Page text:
How to Stop Slouching in 5 Easy Moves
Slouching can make us look like a prehistoric human (not cute), but sometimes sitting and standing up straight can be so darn hard. Especially when we're locked into an eight-hour day at the office or watching a marathon of House of Cards , it's easy to assume a slumped position. But over time, poor posture strains the spine, neck, head and shoulders, bringing on backaches, joint pain and even headaches.
Thankfully, you won't have to slip on a brace or stroll around with a stack of books on your head; fixing your form is doable with just a few moves. We chatted with trainer George Vafiades, founder of As One Fitness in New York City, who shared his five favorite moves to strengthen and lengthen the spine, stat.
Lie face down and extend both arms over head. Turn thumbs to ceiling, squeeze glutes, contract core, and lift arms, with head and legs about four inches off the floor. Hold the position for two seconds, then lower. Repeat for 15 reps. "This move will activate the muscles supporting the spine, while also strengthening the shoulders," Vafiades says.
T's and W’s
T - Lie face down on the floor, extend arms to each side, making a letter T. Turn thumbs to ceiling. Contract abdomen, squeeze glutes, pull shoulder blades together and lift arms to ceiling. Hold top position for two seconds, lower and repeat 15 reps. "This will strengthen the rhomboids and middle trapezius muscles which connect the shoulder blade to the spine," says Vafiades.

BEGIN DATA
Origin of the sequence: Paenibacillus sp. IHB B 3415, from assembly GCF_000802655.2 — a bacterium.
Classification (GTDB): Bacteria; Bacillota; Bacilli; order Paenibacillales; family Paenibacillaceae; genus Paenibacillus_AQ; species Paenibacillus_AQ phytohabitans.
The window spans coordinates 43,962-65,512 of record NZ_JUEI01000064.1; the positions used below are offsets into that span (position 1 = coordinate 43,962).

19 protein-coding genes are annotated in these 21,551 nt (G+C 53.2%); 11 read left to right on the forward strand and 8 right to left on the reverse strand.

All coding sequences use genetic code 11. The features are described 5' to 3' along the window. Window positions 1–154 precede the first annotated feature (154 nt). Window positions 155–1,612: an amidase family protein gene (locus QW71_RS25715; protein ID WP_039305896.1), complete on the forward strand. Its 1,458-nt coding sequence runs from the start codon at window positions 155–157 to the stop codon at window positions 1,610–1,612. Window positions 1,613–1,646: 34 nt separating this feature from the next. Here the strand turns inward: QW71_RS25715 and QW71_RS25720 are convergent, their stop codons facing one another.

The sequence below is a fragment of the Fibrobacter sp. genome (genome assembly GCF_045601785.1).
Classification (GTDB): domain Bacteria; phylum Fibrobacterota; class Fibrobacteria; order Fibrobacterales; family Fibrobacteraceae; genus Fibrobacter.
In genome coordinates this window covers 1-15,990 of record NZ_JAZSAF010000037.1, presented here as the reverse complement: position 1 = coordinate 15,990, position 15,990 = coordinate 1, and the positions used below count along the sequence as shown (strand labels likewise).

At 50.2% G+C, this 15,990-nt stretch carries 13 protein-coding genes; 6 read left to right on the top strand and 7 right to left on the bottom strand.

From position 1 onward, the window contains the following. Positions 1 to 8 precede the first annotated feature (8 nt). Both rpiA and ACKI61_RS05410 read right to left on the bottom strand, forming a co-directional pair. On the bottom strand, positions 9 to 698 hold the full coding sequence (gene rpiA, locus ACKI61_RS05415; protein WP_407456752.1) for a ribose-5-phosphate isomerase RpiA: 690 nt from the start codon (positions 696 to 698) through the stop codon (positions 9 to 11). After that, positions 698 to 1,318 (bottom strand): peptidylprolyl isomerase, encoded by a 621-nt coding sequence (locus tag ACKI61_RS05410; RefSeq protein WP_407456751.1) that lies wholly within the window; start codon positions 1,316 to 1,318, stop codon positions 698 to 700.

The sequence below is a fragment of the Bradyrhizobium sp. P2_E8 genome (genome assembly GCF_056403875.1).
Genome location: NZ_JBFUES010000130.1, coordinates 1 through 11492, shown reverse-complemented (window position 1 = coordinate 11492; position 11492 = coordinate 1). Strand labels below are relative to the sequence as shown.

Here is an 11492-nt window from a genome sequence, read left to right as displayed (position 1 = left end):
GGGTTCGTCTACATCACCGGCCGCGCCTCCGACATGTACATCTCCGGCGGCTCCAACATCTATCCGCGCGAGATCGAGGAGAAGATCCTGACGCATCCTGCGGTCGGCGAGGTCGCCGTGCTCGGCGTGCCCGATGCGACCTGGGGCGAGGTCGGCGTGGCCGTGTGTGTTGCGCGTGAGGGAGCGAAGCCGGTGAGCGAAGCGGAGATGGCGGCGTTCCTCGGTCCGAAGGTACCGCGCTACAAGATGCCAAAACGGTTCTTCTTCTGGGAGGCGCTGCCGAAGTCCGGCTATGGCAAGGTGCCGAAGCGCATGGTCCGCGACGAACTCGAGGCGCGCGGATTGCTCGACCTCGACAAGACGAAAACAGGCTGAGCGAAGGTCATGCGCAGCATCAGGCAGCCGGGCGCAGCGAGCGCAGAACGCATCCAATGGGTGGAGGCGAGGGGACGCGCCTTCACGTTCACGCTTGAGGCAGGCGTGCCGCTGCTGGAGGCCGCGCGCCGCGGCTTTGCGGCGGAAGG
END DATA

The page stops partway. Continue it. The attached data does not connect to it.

W - Lie face down, arms extended to the side straight out from shoulders with elbows bent so your forearms are parallel to your neck, making a W. Turn thumbs to ceiling. Brace abdomen, squeeze glutes, pull shoulder blades together and lift arms to ceiling. Hold top position for two seconds, lower and repeat 15 reps.
Find a corner and face into it. Bring your arms up and place your forearms on the wall with elbows bent and hands slightly below shoulder height. Slowly, squeeze shoulder blades together and lean into the corner. Hold postion for three seconds, relax, and move body away. Repeat 12 times. "The move will stretch the chest muscles which will cause you to slump if they are tight," Vafiades says.
UPPER BACK STRETCH
While seated at your desk, place your hands behind your head. Engage your core and slowly lean back over the back of the chair, careful not to press with the neck. Extend over as far as comfortable, relax forward and repeat 10 times throughout the day. It'll help the upper spine be more fluid, which makes it easier hold good alignment, says Vafiades. Plus it's an easy to move to sneak in at the office.